Infants & Toddlers Dental Care

Practicing good oral hygiene at an early age with your children nurtures lifelong dental care. When baby’s teeth start to erupt, ensure to wipe the gums with a clean, moist swab or cloth on a gradual basis until you can progress to brushing their milk teeth with a child-size toothbrush.

The first dental visit should take place within six months after the first tooth appears, no later than a child’s first birthday.

During your baby’s first year, there are a few conditions to be aware of, including:

Teething

”Between 3 and 9 months, your infant’s baby teeth will begin to emerge (erupt) into the mouth. Teething may make your child irritable or fussy and may cause restlessness, drooling or loss of appetite.”

While most babies don’t start getting teeth until they are six months old, infant dental care is important from the very beginning. The teething process has proven to be taxing to both babies and their caregivers, as the process causes ranging levels of discomfort, pain and irritation, which elevate stress levels.

Some classic teething signs are:

  • Excessive drooling;
  • Chewing on objects;
  • Irritability or crankiness;
  • Sore or tender gums;
  • Slight increase in temperature — but no fever.

Many parents suspect that teething causes fever and diarrhoea, but researchers say these symptoms aren’t indications of teething.

There are several natural relief remedies every parent can use to soothe their babies through teething.

Some of these remedies include:

  • Rub your baby’s gums.

    • Use a clean finger or wet gauze to rub your baby’s gums. The pressure can ease your baby’s discomfort.
  • Keep it cool.

    • A cold spoon or chilled — not frozen — teething ring can be soothing on a baby’s gums. To avoid cavities, do not dip these items in sugary substances.
  • Try an over-the-counter remedy.

      If your baby is especially cranky, consider giving him or her infants’ or children’s over-the-counter pain medications such as acetaminophen (Tylenol, others) or ibuprofen (Advil, Motrin, others).

Other methods include cold to frozen soft treats for babies to suck and gnaw on, enduring babies bites and persisting with breastfeeding, sips of Chamomile Tea, small teething rings and necklaces for babies to chew on when bothered.

Once symptoms have calmed down, many dentists recommend the first visit before your babies’ first birthday to check and make sure teeth and gums are in good condition. Although there may be a little fussing at first, your infant will get used to having the mouth cleaned like other parts of the body. Many children grow to enjoy tooth brushing as part of their daily routine.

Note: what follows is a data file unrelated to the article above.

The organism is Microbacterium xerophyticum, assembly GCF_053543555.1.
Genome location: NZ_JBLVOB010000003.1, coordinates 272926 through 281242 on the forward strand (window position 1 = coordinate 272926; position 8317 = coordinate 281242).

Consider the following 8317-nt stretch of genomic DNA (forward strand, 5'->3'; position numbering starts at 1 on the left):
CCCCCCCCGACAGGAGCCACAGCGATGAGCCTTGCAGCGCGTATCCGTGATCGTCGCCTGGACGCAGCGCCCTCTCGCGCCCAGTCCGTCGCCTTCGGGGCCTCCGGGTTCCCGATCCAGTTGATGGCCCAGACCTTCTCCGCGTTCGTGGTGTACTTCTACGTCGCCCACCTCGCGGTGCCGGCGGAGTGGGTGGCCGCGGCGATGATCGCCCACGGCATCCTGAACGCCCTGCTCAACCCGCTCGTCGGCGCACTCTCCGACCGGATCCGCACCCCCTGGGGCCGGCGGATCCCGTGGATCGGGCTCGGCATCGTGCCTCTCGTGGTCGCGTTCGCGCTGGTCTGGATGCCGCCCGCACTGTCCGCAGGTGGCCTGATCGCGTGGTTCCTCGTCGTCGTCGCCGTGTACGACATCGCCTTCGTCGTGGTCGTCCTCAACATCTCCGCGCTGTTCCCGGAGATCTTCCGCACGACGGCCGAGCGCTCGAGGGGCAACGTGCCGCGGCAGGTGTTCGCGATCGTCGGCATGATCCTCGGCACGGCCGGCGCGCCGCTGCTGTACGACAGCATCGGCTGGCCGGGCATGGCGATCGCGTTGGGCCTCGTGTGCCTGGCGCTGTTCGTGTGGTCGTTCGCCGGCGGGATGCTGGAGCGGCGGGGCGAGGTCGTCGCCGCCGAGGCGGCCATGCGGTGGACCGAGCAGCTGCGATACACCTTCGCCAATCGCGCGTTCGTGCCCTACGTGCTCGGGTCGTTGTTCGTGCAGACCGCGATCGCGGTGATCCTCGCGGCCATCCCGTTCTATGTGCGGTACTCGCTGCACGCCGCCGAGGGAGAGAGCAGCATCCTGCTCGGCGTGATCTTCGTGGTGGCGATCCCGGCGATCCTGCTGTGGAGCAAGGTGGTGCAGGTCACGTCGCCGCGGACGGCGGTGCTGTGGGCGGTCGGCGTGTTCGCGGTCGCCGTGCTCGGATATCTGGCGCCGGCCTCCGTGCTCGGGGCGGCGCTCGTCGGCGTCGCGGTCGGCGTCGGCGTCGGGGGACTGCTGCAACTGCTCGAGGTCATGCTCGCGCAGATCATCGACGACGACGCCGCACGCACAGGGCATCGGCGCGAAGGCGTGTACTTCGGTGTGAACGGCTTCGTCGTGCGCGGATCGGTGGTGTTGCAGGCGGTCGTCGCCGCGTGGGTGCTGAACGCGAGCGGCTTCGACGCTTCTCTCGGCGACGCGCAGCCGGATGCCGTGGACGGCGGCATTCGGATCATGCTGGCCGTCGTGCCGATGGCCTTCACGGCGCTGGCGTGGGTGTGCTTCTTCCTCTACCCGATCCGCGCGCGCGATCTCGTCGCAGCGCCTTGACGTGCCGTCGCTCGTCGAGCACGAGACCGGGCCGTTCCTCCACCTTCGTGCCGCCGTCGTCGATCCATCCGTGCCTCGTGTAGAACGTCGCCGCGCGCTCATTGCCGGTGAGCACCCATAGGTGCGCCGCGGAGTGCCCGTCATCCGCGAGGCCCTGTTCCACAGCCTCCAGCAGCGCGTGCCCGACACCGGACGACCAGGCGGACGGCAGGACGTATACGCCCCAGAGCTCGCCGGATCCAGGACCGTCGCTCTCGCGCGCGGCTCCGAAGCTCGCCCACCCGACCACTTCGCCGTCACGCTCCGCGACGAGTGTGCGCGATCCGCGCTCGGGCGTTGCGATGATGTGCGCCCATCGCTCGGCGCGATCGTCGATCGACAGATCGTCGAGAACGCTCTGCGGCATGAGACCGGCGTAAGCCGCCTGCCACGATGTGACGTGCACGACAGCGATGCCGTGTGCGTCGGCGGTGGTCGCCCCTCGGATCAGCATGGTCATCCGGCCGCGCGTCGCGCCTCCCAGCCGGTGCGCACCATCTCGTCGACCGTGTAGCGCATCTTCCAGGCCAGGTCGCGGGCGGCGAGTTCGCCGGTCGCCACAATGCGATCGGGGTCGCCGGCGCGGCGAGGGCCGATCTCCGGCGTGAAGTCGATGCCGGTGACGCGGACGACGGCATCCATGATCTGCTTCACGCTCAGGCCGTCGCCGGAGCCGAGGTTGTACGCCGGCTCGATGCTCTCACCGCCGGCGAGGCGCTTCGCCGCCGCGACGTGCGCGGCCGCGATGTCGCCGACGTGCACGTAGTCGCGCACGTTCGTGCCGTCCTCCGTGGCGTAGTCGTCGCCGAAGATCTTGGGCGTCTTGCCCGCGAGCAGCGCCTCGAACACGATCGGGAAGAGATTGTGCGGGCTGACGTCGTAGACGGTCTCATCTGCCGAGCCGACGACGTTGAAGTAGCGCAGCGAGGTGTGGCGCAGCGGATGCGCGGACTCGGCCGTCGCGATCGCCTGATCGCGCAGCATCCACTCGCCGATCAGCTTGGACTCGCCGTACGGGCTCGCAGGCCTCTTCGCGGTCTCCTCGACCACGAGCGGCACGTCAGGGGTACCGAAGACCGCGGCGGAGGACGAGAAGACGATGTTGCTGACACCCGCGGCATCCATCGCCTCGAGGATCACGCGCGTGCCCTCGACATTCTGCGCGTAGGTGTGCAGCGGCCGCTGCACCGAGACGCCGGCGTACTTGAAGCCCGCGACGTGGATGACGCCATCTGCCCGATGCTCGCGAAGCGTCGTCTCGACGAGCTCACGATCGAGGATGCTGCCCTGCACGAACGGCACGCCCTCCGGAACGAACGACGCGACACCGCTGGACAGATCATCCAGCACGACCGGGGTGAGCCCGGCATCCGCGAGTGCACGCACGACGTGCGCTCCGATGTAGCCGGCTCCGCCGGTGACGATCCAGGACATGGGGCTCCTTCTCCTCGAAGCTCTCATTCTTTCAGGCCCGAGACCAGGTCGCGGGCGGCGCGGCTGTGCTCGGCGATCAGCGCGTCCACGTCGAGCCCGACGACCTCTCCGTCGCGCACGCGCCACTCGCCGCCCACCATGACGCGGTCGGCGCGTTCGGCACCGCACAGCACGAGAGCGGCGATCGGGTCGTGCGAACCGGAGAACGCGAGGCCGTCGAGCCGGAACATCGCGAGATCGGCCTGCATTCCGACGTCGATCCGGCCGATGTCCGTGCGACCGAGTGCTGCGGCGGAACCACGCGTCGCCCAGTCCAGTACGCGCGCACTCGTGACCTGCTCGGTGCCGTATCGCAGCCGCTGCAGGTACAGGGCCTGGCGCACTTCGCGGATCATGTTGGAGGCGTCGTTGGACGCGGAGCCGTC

Baby Bottle Tooth Decay

Baby bottle tooth decay — also called “early childhood dental caries” — is an unwanted issue in infant tooth care as it signals bad nutrition, inconsistent bottle sterilisation and unhygienic dental habits. This condition is primarily caused by frequent exposure to sugary liquids, which can seriously damage a baby’s teeth and overall oral health.

Pacifier Use

A pacifier is known to soothe and relax a disgruntled baby. In fact, sucking a pacifier often brings comfort even after a child no longer needs to get nourishment from a breast or bottle. During a child’s first few years, sucking habits probably won’t damage his or her mouth. But frequent and long-term sucking can cause jaw and palate problems. This is especially true if the habit continues after the milk teeth start to fall out.

Thumb-sucking

Thumb-sucking is a natural reflex for little ones — babies even do it in the womb as it is soothing. Many kids stop on their own around ages 2 to 4.

Thumb-sucking is certainly nothing to worry about with infants and might even help them fall asleep more quickly. Problems can arise when kids do a lot of active sucking, especially when their permanent teeth start coming in. Your dentist can offer advice on how to monitor the situation.

Affinity Dental understands that happy babies make parents happy. That is why the Affinity Dental Silver Plan offers basic dentistry cover for a Full Mouth Examination or Scale and Polish, 2 Intraoral Radiographs, Unlimited Emergency Examination, Infection Control, 3 extractions per member, per year, 3 Fillings per member, per year, and R640 Specialist Dentistry cover per policy, per year.

2020-07-10T15:06:54+02:00